this done quickly (I have not touched multipath-tools for 5 years or something).
3. Another related issue is IO getting stuck in blocked queues and drivers not
implementing the fast io fail timeout.
In this patchset:
I fixed all the issues (although we need more testing and work on lpfc). Plus in
the last couple patches I did a fix for the problem where we fail IO too soon in
the scsi layer (BZ 244967). I am not sure how long it will take all those
patches to get upstream, so I cut out the critical part that is just needed to
make the patch you pointed to above work correctly here
We should be able to get that one in soon. I was waiting for JamesS to review
everything. He has been busy with other stuff though. Maybe if JamesS could just
review the last patch I just posted
and we do the dm-multipath patch for 5.3 that will solve several issues.
For 5.4, we can shoot for the scsi fail fast bits problems that is fixed in some
of those other patches (bz 244967).
Jame Smart said he was ok with the kernel parts, so I am going to bug the block and scsi maintainer to push the kernel code.
Removing need info from JamesS.
I heard in BZ 441746 that this set of patches won't make 5.3. This is going to be a major headache for OEM, HP. Any way this can be changed ?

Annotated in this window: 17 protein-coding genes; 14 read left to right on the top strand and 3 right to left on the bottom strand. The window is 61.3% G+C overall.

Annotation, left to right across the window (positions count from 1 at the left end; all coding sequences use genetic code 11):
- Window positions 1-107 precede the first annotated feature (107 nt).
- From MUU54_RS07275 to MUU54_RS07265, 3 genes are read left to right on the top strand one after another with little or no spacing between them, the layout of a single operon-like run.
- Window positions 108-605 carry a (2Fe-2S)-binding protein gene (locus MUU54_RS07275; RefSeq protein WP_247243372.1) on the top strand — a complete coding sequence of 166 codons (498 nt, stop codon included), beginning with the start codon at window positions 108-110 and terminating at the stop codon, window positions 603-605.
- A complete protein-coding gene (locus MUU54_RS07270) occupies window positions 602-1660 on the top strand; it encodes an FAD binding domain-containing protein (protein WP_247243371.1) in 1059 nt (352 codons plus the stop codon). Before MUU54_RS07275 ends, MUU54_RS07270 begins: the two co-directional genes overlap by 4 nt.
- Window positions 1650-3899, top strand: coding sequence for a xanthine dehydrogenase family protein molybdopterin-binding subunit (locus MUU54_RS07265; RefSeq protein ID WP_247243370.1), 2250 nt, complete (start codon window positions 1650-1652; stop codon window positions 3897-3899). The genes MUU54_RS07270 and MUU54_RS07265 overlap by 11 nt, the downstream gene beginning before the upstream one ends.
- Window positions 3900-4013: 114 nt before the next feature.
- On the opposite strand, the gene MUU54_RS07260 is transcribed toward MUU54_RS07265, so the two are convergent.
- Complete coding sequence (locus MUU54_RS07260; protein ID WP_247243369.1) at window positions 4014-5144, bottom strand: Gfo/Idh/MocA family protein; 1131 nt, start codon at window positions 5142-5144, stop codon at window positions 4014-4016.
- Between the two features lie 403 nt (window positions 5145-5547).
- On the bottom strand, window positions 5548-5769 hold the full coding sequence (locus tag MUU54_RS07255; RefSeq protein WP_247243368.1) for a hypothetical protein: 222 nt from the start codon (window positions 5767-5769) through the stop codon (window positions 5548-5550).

I am not getting any feedback from James and Jens on the block layer fail fast changes. so I conditionaly NAKed my patches for RHEL until I get them upstream. Hey, we even reject our own code because it is not upstream and we are not just jerks to vendors :).
Oh yeah on a book keeping note. Do these patches end up fixing this specific bug? I may have misunderstood and thought they did not. If they do not then I am going to clone this bugzilla and split the two issues.
Oh yeah "conditionaly NAKed" means if I get it upstream then we can put it in. If not then I have to wait. I will try to push them again today and see what happens.
From what our testing showed us - the patches largely solve the initial problem - that a retryable error was ignored by DM and immediately did a path failover. There are a couple of cases in the driver that we don't return the TRANSPORT_DISRUPTED status, so we can still cause the condition to exist, but it isn't the general case. The place that is still broken is the user-space side, that's probing the paths to determine when they are live again. The user-space daemon doesn't look at the error either, doesn't do retries, etc so the failback seems to fail in some cases. But again, that wasn't the general complaint.
Do you have a copy of the patches, cut against the 5.3 kernel ? HP would like to do testing. We're trying to ensure they have the right kernel with the right patches from you, with the right sources for our driver.
(In reply to comment #15)
> Do you have a copy of the patches, cut against the 5.3 kernel ?